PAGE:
8. How to dispatch productsJust as you want your inwards goods process to be as smooth as possible, you also want your outwards goods process to be efficient. While I could spend an entire blog on this, one major hint is to find an efficient way to create shipping labels. We use a Zebra printer which is connected to our shopify store, with packages sent via NZ Post. All of these systems are integrated so printing labels is relatively automated. We use compostable packaging labels from Better Packaging co and intentionally use minimal packaging to our end customers as we know they are conscious of how much waste their online purchases can create in-home.
9. WebsiteHaving a slick website seems obvious in this day and age. Investing in a quality theme that is super functional and editable has been life changing for our business. We now use a theme which means each page is completely customisable without needing to code much at all. There is a bit of an upfront investment so you need to make the call on when this makes sense, see my earlier blog about ensuring you have a validated market before spending too much on this.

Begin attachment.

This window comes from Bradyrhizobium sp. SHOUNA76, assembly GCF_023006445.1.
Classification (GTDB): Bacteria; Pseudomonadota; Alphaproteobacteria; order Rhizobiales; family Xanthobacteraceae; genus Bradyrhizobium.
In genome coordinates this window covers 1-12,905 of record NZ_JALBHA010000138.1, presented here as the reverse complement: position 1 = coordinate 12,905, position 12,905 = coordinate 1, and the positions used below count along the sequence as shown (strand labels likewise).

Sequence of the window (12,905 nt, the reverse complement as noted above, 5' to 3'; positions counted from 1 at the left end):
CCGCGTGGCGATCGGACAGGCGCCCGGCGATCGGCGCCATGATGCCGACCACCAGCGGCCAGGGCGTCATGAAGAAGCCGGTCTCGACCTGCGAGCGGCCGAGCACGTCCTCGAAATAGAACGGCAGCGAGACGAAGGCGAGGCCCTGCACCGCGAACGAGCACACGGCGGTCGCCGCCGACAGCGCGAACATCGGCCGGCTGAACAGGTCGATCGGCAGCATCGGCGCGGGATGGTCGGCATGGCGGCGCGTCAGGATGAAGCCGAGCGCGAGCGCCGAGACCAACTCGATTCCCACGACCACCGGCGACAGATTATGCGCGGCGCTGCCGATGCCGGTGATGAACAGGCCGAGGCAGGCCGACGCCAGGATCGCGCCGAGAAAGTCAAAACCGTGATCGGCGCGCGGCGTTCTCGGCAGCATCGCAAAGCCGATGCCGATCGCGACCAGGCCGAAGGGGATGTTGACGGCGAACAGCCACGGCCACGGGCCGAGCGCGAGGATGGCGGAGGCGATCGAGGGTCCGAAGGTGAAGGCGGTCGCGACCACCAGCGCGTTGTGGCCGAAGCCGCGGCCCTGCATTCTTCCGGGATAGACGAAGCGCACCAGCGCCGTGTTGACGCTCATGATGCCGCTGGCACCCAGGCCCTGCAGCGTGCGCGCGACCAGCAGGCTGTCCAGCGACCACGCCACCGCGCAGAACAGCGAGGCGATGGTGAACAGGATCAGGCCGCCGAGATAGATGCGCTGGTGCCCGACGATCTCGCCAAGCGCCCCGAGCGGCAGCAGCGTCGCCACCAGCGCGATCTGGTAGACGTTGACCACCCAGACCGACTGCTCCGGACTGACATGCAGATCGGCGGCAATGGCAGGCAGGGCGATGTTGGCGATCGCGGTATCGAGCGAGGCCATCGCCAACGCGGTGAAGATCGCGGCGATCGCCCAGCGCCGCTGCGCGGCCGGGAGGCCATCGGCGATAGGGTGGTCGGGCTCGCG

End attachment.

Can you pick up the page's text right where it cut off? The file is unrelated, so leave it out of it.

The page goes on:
10. Local repair options
We never want products to go to waste so having systems within your own company or relationships with local repairers is really valuable. We have industrial sewing machines set up in our office space to make quick changes like label swaps or making minor repairs, and we also have one team member who works from a home studio doing our local manufacturing jobs and repairs. On top of this (and for more complicated jobs and surge capacity) we also have a network of people that we can call on to make repairs and alterations when needed. For NZ based labels, we encourage you to check out the yearly industry directory compiled by Apparel Magazine to see pattern makers or CMTs who are local to you and can help with product development or manufacture, should you choose to take this route.
It was hard to narrow it down to just 10 things we’ve learnt as I feel like everyday we’re constantly learning how to improve our processes. Predictably, I wish I had known all of this before I started and I’m intrigued to what I might include in a similar blog in another five years. Through our network of suppliers and our proven process we’ve been able to help a range of brands produce their own collections by tapping into our learnings and supplier network. Ifyou're considering starting a brand or product line and you think we can help, get in touch with our customer service team who will be able to advise you on next steps.
As always I love hearing your feedback, please get in touch and let us know what points have been helpful or if there’s anything else you’d like to know.